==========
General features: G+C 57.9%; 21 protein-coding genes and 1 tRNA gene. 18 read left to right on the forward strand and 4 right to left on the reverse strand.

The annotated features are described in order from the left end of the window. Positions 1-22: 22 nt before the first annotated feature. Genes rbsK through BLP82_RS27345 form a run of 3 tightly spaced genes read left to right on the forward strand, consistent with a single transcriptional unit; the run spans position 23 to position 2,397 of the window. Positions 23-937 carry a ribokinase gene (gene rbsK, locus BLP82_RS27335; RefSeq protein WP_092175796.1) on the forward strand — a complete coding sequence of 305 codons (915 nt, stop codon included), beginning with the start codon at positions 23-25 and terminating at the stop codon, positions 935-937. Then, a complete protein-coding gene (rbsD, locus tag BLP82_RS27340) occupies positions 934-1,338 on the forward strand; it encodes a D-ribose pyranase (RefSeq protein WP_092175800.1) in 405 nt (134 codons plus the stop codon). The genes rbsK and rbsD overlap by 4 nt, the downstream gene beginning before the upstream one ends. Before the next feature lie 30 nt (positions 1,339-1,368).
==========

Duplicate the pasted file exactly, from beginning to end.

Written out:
General features: G+C 57.9%; 21 protein-coding genes and 1 tRNA gene. 18 read left to right on the forward strand and 4 right to left on the reverse strand.

The annotated features are described in order from the left end of the window. Positions 1-22: 22 nt before the first annotated feature. Genes rbsK through BLP82_RS27345 form a run of 3 tightly spaced genes read left to right on the forward strand, consistent with a single transcriptional unit; the run spans position 23 to position 2,397 of the window. Positions 23-937 carry a ribokinase gene (gene rbsK, locus BLP82_RS27335; RefSeq protein WP_092175796.1) on the forward strand — a complete coding sequence of 305 codons (915 nt, stop codon included), beginning with the start codon at positions 23-25 and terminating at the stop codon, positions 935-937. Then, a complete protein-coding gene (rbsD, locus tag BLP82_RS27340) occupies positions 934-1,338 on the forward strand; it encodes a D-ribose pyranase (RefSeq protein WP_092175800.1) in 405 nt (134 codons plus the stop codon). The genes rbsK and rbsD overlap by 4 nt, the downstream gene beginning before the upstream one ends. Before the next feature lie 30 nt (positions 1,339-1,368).